Extension AND changing external finishes

29 Jan 2008
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United Kingdom
Hi all,

We have a pretty ugly house, as you can see here:

View media item 50058
We're planning an extension and as part of this we want to render the house white and reroof it with grey roof tiles (currently brown).

I've looked at a few recent planning applications for the area and they all have the following condition attached:

"The external finishes of the development hereby permitted shall match those of the existing building in material, colour, style, bonding and texture.
Reason: To ensure a satisfactory appearance to the development in the interests of visual amenity and to comply with policy DQ1/MD1 of the Sefton Unitary Development Plan."

Now our plans would totally contravene the above. I guess it varies from area to area as to how ridgid this condition is, but I wondered if anyone here has experience in compelely changing the look of a house as part of their build?

For info, the house is on the corner of the road and all the houses opposite look completely different to mine (and each other) and some are rendered.

Thanks for your input.
Andy :)
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Those are just standard conditions on most planning approvals.
But unless there is a specific condition on your property from the original planning permission, you can do what you want to the walls and roof.
Those are just standard conditions on most planning approvals.
But unless there is a specific condition on your property from the original planning permission, you can do what you want to the walls and roof.

Thanks Tony for your input.

I can't find any details of the original planning application online as its from the 70s, but there's certainly no covenants on the deeds.

When you say that you can do what you want to the walls and roof, do you mean as part of a planning application or do you mean generally? One of the thoughts I had was that we could render /reroof ahead of the planning application for the extension and in that way we would be matching the existing finishes...however that would generate extra cost as we'd be rendering a wall and retailing part of the roof that would then be covered by the extension once built.
Unfortunately, re-roofing + rendering the walls would have to be done as a separate operation to the extension, so some work and materials would be wasted.
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Thanks again Tony...I was afraid that would be the case.

The guy that's drawn up our plans has just added to the after drawings that the house will be rendered white, but I guess that's not likely to help the permission get through.

It's strange he's not mentioned it as a potential problem, but I guess he's just been paid to draw the plans not to get the permission granted.
There's nothing to stop you including the proposed finish changes in your application and no particular reason to think they will hinder the application if they improve the building.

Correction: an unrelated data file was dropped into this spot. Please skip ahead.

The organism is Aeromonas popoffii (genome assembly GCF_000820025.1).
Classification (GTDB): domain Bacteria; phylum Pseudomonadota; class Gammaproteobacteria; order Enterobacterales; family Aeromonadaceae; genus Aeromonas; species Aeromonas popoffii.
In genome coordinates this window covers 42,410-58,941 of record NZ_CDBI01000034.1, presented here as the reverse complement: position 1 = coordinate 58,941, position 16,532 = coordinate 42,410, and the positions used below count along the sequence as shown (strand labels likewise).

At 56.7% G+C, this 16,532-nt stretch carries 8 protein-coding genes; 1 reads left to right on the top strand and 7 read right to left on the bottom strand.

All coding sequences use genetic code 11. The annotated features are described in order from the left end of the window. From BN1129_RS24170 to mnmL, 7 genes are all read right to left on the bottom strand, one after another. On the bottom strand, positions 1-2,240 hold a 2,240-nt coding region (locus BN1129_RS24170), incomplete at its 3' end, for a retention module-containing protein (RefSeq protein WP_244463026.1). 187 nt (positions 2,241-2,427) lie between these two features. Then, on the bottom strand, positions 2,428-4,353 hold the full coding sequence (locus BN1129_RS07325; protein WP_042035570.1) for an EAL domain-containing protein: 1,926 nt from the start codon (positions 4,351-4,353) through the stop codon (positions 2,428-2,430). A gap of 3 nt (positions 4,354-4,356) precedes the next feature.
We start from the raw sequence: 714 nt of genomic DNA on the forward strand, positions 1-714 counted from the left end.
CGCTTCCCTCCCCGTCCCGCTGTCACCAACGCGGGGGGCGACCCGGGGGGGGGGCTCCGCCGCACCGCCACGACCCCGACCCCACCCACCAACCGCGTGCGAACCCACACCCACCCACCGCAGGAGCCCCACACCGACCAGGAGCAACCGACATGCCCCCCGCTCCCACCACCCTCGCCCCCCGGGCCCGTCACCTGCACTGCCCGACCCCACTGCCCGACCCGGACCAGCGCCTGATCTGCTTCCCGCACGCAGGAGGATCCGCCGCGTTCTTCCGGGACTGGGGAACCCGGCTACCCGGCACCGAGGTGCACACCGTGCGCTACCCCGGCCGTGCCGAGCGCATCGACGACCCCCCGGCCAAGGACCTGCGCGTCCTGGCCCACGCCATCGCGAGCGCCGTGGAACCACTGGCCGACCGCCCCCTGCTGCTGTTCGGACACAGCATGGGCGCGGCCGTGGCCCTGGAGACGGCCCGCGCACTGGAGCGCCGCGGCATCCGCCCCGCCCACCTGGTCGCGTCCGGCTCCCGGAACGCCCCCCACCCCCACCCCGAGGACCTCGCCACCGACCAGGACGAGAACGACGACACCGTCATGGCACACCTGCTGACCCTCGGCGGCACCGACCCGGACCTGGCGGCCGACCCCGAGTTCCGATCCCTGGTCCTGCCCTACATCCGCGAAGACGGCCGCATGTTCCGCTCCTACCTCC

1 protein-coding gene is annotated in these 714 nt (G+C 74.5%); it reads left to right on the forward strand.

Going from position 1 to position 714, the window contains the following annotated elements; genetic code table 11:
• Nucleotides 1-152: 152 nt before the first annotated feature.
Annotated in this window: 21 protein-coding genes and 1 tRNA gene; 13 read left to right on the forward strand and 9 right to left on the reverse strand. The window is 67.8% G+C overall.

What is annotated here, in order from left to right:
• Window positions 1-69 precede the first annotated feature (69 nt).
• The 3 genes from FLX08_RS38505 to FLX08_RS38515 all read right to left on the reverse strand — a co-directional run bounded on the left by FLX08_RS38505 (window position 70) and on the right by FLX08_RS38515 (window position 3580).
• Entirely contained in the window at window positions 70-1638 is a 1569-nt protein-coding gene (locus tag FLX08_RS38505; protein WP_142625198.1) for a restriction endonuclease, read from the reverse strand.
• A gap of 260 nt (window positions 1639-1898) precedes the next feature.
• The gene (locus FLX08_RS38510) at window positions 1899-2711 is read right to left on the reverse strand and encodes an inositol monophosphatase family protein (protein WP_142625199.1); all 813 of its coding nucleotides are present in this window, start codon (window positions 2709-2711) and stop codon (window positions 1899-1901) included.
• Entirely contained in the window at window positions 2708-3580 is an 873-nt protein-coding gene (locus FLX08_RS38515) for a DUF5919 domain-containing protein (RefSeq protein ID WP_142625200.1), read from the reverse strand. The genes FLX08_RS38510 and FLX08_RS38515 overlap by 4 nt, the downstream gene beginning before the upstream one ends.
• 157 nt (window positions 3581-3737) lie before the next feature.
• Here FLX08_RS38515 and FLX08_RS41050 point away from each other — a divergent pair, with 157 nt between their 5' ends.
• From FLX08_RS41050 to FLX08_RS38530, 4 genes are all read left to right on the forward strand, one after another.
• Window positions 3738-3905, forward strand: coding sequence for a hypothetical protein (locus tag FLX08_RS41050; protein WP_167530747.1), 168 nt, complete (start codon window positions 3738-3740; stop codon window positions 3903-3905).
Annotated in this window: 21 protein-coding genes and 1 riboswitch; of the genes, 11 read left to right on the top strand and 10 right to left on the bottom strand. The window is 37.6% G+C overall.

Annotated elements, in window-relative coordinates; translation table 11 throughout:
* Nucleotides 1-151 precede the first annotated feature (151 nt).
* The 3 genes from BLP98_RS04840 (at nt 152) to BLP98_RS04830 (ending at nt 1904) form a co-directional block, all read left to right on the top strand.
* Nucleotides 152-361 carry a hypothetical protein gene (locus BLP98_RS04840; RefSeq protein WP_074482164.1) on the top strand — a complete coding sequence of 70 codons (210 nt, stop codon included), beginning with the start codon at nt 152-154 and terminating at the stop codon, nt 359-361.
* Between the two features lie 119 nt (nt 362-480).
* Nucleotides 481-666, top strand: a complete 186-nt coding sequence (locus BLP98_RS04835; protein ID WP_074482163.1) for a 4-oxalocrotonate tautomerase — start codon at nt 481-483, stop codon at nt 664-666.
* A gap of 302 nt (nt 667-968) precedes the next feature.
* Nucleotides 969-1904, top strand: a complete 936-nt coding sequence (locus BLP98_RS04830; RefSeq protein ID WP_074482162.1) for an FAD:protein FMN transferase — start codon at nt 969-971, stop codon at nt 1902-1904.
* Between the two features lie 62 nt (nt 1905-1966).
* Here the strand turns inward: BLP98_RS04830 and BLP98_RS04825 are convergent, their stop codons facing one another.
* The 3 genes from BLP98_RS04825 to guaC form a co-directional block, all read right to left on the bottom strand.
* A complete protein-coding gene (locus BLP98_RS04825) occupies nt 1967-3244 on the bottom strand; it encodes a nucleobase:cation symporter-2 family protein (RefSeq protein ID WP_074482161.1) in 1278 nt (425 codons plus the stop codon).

I do sometimes wonder about some of the other architectural designers out there doing these sorts of residential projects. How the hell do these people ever get any work?

The issue will be that the materials used in the extension should match the house. If the appearrance of the house is being changed then the drawings should make this clear.

I have just completed a very similar project, ugly 1960's bungalow turned into contemporary home, white render and red cedar cladding etc. I just had to show the planners what the new finishes would be, we had a chat about it, I provided some photos and ended up doing fully colour rendered elevation drawings as the planner was being a bit dim.

We got the approval and the client never had to worry about it. All within my incredibly cheap fee which was probably not much more than these numpties churning out these hare brained schemes leaving the client in limbo so they have to ask advice on internet forums. (End of Rant)

Its a good job there are people like Freddy and Tony to pick up the pieces.
Thanks for the contributions guys.

So it seems there is a mix of opinions on what to do. I do recall seeing on grand designs once when the people were showing the planners samples of materials ahead of the build...I'm guessing it's that kind of process.

I suppose that the cost of putting a planning application in and it getting rejected, and then carrying out the rendering before re applying for planning based on the new look of the house, would be a lot less that the cost of completing the work on areas on the house that would be wasted once the extension was started.

For what it's worth, I paid 850 for the drawings for the proposed extension.
Just to clarify, from the description I do not think you need permission to change the external finishes on the house. Just make sure the planners understand that the finishes to the extension will match the house when it is completed. Otherwise they will see a proposed rendered extension on what is now a brick house and possibly reject it. Sometimes you have to really spell it out for them and make sure you have covered every possible reason they could find to reject it.

The example I gave was a bit more complicated because we were putting a new roof on and raising the ridge to create 3 additional bedrooms in the roof space so I had to jump through a few more hoops to keep the planners on my side.

£850 is fairly standard depending on the extent of work but I see so many threads on here where the designers only seem to do half the job and leave the client to sort out the details themselves, it really annoys me.

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